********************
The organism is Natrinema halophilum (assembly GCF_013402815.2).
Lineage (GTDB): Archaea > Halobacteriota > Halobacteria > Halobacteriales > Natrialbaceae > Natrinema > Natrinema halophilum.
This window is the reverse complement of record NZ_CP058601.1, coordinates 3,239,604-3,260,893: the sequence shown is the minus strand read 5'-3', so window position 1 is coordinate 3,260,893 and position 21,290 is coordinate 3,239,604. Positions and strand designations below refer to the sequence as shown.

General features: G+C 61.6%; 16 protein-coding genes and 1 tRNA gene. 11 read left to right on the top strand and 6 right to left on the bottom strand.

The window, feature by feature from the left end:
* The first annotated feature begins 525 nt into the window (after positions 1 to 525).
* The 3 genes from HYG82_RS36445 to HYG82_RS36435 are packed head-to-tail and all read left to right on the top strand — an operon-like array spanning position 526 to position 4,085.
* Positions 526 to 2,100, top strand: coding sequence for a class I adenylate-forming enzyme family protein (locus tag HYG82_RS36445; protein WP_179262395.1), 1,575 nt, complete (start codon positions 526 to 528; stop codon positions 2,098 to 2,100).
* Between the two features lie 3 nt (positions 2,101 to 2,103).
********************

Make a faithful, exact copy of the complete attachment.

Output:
The organism is Natrinema halophilum (assembly GCF_013402815.2).
Lineage (GTDB): Archaea > Halobacteriota > Halobacteria > Halobacteriales > Natrialbaceae > Natrinema > Natrinema halophilum.
This window is the reverse complement of record NZ_CP058601.1, coordinates 3,239,604-3,260,893: the sequence shown is the minus strand read 5'-3', so window position 1 is coordinate 3,260,893 and position 21,290 is coordinate 3,239,604. Positions and strand designations below refer to the sequence as shown.

General features: G+C 61.6%; 16 protein-coding genes and 1 tRNA gene. 11 read left to right on the top strand and 6 right to left on the bottom strand.

The window, feature by feature from the left end:
* The first annotated feature begins 525 nt into the window (after positions 1 to 525).
* The 3 genes from HYG82_RS36445 to HYG82_RS36435 are packed head-to-tail and all read left to right on the top strand — an operon-like array spanning position 526 to position 4,085.
* Positions 526 to 2,100, top strand: coding sequence for a class I adenylate-forming enzyme family protein (locus tag HYG82_RS36445; protein WP_179262395.1), 1,575 nt, complete (start codon positions 526 to 528; stop codon positions 2,098 to 2,100).
* Between the two features lie 3 nt (positions 2,101 to 2,103).